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Hints to Pass on to Your Clients Traveling by Public Transport
1)Most rail and subway stations in major cities have automatic ticket gates at both their entrances and exits. Passengers insert their ticket into the slot at the ticket gate and then pick it up again before continuing onward to the platform. If the ticket is not accepted at the gate, passengers must go to the staffed ticket window for assistance. In any case, passengers must hold on to their ticket, since they will have to insert it again at the destination's ticket gate to exit the station.
2)Whenever your client is uncertain about which fare to pay (fare boards can be complicated in big cities, and sometimes fares are not posted in English), he should purchase the cheapest ticket and then pay the balance at the Fare Adjustment machine of the destination station or to the train conductor en route.
3)Your clients should travel as lightly as possible. Luggage racks on trains are built to accommodate only lightweight hand-carried baggage, stations in small towns may have only stairs rather than escalators and elevators, and porters are not always available. Furthermore, coin lockers at stations are usually not large enough to accommodate large suitcases, and left-luggage counters are available only at large or well-touristed stations.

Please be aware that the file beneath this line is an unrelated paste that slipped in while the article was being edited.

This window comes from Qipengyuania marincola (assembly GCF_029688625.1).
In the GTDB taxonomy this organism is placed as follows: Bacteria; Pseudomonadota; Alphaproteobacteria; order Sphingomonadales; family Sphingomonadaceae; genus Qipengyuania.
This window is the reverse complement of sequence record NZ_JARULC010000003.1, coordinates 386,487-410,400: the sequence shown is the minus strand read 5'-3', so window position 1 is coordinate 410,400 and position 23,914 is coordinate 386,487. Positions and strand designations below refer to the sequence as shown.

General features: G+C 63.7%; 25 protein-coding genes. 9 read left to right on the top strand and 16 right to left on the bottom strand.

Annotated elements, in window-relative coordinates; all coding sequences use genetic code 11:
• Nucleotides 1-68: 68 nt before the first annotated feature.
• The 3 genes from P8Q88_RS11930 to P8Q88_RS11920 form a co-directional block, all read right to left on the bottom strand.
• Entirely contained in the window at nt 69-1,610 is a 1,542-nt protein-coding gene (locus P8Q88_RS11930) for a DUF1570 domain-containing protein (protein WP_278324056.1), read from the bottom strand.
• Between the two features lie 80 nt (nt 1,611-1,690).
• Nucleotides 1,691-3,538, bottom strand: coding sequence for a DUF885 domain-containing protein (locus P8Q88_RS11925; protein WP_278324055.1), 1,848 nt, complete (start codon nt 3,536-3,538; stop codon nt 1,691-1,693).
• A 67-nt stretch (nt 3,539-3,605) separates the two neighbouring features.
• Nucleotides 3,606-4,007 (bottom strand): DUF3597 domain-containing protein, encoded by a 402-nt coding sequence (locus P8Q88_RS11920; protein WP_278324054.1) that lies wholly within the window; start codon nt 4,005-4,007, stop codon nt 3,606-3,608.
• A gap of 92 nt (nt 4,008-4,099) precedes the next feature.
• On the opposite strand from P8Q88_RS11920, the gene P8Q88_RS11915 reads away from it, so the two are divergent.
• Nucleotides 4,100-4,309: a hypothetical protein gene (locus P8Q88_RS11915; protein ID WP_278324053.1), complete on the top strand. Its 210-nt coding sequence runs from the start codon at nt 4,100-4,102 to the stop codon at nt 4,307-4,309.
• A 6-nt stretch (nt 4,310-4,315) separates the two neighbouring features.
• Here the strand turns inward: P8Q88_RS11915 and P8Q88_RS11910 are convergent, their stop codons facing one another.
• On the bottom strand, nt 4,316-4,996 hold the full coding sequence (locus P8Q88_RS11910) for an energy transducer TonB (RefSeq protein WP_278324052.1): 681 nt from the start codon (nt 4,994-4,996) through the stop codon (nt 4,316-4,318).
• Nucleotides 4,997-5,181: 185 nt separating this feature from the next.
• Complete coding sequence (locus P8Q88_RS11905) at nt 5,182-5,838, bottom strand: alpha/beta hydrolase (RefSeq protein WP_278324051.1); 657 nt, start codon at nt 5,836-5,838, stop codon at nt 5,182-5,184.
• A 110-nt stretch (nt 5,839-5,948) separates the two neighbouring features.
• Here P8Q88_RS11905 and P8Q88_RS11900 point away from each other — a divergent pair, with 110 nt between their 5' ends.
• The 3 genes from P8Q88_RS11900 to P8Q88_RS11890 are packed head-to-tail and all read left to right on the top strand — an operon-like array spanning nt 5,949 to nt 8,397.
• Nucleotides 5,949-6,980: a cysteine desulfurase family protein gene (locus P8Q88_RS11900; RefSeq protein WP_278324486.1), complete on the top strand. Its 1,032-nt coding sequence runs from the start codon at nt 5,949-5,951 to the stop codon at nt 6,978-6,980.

4)Clients should avoid traveling by public transportation in major cities like Tokyo and Osaka during morning rush hours (7:30 to 9:30am), as they can become unbelievably crowded with commuters. Public transportation stops running around midnight, though this varies with the town.
5)Smoking is not permitted on commuter trains and subways. Some long-distance trains have both smoking and non-smoking coaches with reserved and unreserved seats.
6)Some long-distance trains have a buffet car, while some overnight sleeping trains have a dining car with both Western-style and Japanese-style menus. Vendors with carts also move through the aisles of Shinkansen and long-distance trains selling drinks, snacks, and "Ekiben" box lunches with local specialties. In fact, these Ekiben, also sold in stations and from platform kiosks, are a wonderful way to sample regional dishes.
7)Public telephone service is available on Shinkansen bullet trains and some other trains. However, clients must use a magnetic prepaid card.